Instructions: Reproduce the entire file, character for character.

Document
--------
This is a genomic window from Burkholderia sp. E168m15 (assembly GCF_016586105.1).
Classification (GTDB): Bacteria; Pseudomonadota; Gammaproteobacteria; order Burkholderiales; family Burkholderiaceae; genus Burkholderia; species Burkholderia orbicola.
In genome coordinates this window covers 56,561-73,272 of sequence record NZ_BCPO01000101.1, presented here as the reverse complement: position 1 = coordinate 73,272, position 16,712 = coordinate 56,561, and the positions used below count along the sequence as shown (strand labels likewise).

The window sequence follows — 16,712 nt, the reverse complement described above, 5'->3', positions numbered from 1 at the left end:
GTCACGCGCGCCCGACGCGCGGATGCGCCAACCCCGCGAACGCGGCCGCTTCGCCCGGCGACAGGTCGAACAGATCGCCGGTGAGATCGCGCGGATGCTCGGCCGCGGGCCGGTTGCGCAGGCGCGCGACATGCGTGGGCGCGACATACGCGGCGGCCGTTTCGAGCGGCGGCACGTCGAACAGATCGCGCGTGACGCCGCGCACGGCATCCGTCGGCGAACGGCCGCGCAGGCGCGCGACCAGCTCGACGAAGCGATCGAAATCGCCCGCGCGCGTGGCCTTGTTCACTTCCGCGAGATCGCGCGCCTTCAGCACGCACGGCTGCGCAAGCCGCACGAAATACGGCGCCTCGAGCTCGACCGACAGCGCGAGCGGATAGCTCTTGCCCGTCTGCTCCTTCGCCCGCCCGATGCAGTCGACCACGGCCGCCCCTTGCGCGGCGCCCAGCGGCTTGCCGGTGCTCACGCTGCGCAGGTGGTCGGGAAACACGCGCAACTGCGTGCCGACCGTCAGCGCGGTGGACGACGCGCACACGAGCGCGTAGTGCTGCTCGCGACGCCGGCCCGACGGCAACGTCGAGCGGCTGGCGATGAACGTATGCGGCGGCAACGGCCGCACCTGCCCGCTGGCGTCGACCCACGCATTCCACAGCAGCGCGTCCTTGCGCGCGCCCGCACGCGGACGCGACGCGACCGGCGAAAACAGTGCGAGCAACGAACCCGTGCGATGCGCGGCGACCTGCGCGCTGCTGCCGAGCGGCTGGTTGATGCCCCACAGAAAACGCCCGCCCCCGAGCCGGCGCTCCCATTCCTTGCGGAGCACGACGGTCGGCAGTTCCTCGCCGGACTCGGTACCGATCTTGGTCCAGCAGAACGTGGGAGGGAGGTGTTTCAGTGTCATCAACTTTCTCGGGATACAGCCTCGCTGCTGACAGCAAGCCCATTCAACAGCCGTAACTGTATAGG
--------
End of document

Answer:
This is a genomic window from Burkholderia sp. E168m15 (assembly GCF_016586105.1).
Classification (GTDB): Bacteria; Pseudomonadota; Gammaproteobacteria; order Burkholderiales; family Burkholderiaceae; genus Burkholderia; species Burkholderia orbicola.
In genome coordinates this window covers 56,561-73,272 of sequence record NZ_BCPO01000101.1, presented here as the reverse complement: position 1 = coordinate 73,272, position 16,712 = coordinate 56,561, and the positions used below count along the sequence as shown (strand labels likewise).

The window sequence follows — 16,712 nt, the reverse complement described above, 5'->3', positions numbered from 1 at the left end:
GTCACGCGCGCCCGACGCGCGGATGCGCCAACCCCGCGAACGCGGCCGCTTCGCCCGGCGACAGGTCGAACAGATCGCCGGTGAGATCGCGCGGATGCTCGGCCGCGGGCCGGTTGCGCAGGCGCGCGACATGCGTGGGCGCGACATACGCGGCGGCCGTTTCGAGCGGCGGCACGTCGAACAGATCGCGCGTGACGCCGCGCACGGCATCCGTCGGCGAACGGCCGCGCAGGCGCGCGACCAGCTCGACGAAGCGATCGAAATCGCCCGCGCGCGTGGCCTTGTTCACTTCCGCGAGATCGCGCGCCTTCAGCACGCACGGCTGCGCAAGCCGCACGAAATACGGCGCCTCGAGCTCGACCGACAGCGCGAGCGGATAGCTCTTGCCCGTCTGCTCCTTCGCCCGCCCGATGCAGTCGACCACGGCCGCCCCTTGCGCGGCGCCCAGCGGCTTGCCGGTGCTCACGCTGCGCAGGTGGTCGGGAAACACGCGCAACTGCGTGCCGACCGTCAGCGCGGTGGACGACGCGCACACGAGCGCGTAGTGCTGCTCGCGACGCCGGCCCGACGGCAACGTCGAGCGGCTGGCGATGAACGTATGCGGCGGCAACGGCCGCACCTGCCCGCTGGCGTCGACCCACGCATTCCACAGCAGCGCGTCCTTGCGCGCGCCCGCACGCGGACGCGACGCGACCGGCGAAAACAGTGCGAGCAACGAACCCGTGCGATGCGCGGCGACCTGCGCGCTGCTGCCGAGCGGCTGGTTGATGCCCCACAGAAAACGCCCGCCCCCGAGCCGGCGCTCCCATTCCTTGCGGAGCACGACGGTCGGCAGTTCCTCGCCGGACTCGGTACCGATCTTGGTCCAGCAGAACGTGGGAGGGAGGTGTTTCAGTGTCATCAACTTTCTCGGGATACAGCCTCGCTGCTGACAGCAAGCCCATTCAACAGCCGTAACTGTATAGG